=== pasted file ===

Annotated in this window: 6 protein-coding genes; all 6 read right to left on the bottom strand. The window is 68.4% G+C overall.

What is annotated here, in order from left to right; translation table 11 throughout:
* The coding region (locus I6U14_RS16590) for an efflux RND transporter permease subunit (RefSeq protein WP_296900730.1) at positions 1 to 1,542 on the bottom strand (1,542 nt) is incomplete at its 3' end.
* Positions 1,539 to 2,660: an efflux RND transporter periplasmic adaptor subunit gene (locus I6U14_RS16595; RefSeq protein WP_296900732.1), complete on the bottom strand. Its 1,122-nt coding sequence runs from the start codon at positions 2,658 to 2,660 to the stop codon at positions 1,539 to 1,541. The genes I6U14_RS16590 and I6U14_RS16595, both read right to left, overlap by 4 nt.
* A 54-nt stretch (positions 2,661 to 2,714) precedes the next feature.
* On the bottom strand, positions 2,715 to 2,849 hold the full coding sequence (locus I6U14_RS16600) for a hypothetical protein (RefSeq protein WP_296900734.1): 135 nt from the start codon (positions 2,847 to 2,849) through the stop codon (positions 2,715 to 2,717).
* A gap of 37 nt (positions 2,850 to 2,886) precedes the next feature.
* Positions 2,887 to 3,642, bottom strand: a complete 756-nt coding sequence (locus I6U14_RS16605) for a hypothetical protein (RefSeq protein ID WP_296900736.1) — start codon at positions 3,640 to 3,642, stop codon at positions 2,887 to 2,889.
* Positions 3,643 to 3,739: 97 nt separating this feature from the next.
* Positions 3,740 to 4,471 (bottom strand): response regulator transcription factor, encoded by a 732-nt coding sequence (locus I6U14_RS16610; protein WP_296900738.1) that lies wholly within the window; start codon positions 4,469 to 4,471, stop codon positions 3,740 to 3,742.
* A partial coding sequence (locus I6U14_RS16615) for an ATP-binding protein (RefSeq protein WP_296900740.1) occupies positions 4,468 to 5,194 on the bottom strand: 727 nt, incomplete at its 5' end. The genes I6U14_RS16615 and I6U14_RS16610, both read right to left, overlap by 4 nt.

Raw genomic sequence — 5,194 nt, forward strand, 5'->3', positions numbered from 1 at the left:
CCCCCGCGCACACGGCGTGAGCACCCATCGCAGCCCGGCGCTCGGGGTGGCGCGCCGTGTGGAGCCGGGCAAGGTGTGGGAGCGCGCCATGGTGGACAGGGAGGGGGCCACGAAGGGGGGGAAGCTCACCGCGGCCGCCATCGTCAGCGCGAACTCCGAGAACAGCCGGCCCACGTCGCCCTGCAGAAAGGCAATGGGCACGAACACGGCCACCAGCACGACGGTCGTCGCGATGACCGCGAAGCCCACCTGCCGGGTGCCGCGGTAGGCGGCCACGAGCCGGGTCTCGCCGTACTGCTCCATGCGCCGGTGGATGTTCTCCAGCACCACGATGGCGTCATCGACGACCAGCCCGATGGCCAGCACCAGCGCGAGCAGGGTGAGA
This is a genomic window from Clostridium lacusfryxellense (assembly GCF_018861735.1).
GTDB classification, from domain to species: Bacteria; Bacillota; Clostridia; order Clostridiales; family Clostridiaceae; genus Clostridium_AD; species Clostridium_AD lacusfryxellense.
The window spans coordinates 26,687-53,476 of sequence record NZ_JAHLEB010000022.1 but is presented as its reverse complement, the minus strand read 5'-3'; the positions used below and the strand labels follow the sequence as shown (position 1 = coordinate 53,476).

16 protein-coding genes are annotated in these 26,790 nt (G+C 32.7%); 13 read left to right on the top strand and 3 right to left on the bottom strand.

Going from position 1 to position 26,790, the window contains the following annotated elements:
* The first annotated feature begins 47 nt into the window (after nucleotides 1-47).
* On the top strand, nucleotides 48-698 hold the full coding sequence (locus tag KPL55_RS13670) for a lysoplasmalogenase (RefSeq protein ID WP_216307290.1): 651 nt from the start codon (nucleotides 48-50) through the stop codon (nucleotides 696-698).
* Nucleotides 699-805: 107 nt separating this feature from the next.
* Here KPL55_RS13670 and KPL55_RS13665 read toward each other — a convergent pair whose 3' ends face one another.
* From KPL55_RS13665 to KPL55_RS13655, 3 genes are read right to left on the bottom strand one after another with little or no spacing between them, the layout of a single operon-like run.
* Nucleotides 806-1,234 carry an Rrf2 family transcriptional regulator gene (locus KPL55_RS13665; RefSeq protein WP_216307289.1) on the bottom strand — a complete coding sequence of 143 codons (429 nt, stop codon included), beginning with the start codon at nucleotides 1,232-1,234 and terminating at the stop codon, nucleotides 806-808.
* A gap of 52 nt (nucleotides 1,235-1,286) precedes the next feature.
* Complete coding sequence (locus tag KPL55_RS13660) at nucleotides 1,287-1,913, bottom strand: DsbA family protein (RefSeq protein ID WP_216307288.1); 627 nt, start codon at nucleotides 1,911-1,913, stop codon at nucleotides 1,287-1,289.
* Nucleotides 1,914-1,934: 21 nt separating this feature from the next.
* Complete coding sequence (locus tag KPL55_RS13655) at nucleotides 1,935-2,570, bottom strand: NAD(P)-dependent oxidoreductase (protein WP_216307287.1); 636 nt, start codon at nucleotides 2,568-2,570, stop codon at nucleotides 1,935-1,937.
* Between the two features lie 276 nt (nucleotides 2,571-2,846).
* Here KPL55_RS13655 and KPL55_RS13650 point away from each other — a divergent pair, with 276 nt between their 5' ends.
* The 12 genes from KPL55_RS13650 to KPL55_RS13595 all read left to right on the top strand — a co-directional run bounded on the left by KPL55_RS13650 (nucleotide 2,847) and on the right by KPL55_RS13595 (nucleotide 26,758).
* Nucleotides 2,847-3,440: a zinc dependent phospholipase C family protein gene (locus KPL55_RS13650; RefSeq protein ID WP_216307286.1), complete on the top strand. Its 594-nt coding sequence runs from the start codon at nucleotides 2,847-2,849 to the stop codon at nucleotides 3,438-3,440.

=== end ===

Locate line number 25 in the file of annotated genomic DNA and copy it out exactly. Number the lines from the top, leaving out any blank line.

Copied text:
* A gap of 52 nt (nucleotides 1,235-1,286) precedes the next feature.